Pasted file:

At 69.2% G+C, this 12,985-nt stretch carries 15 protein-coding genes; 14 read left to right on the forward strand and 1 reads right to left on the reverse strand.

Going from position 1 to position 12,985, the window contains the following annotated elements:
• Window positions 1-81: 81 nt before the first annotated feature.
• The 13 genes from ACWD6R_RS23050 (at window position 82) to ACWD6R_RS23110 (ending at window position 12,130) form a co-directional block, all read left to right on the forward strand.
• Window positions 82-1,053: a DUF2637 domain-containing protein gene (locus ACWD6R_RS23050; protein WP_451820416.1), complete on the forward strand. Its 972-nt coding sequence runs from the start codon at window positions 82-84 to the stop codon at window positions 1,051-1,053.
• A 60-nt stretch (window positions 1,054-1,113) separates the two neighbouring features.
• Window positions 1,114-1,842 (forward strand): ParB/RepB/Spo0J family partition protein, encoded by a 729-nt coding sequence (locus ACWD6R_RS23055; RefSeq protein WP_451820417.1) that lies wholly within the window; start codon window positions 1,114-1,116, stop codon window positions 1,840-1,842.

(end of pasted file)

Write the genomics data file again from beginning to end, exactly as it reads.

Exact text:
At 69.2% G+C, this 12,985-nt stretch carries 15 protein-coding genes; 14 read left to right on the forward strand and 1 reads right to left on the reverse strand.

Going from position 1 to position 12,985, the window contains the following annotated elements:
• Window positions 1-81: 81 nt before the first annotated feature.
• The 13 genes from ACWD6R_RS23050 (at window position 82) to ACWD6R_RS23110 (ending at window position 12,130) form a co-directional block, all read left to right on the forward strand.
• Window positions 82-1,053: a DUF2637 domain-containing protein gene (locus ACWD6R_RS23050; protein WP_451820416.1), complete on the forward strand. Its 972-nt coding sequence runs from the start codon at window positions 82-84 to the stop codon at window positions 1,051-1,053.
• A 60-nt stretch (window positions 1,054-1,113) separates the two neighbouring features.
• Window positions 1,114-1,842 (forward strand): ParB/RepB/Spo0J family partition protein, encoded by a 729-nt coding sequence (locus ACWD6R_RS23055; RefSeq protein WP_451820417.1) that lies wholly within the window; start codon window positions 1,114-1,116, stop codon window positions 1,840-1,842.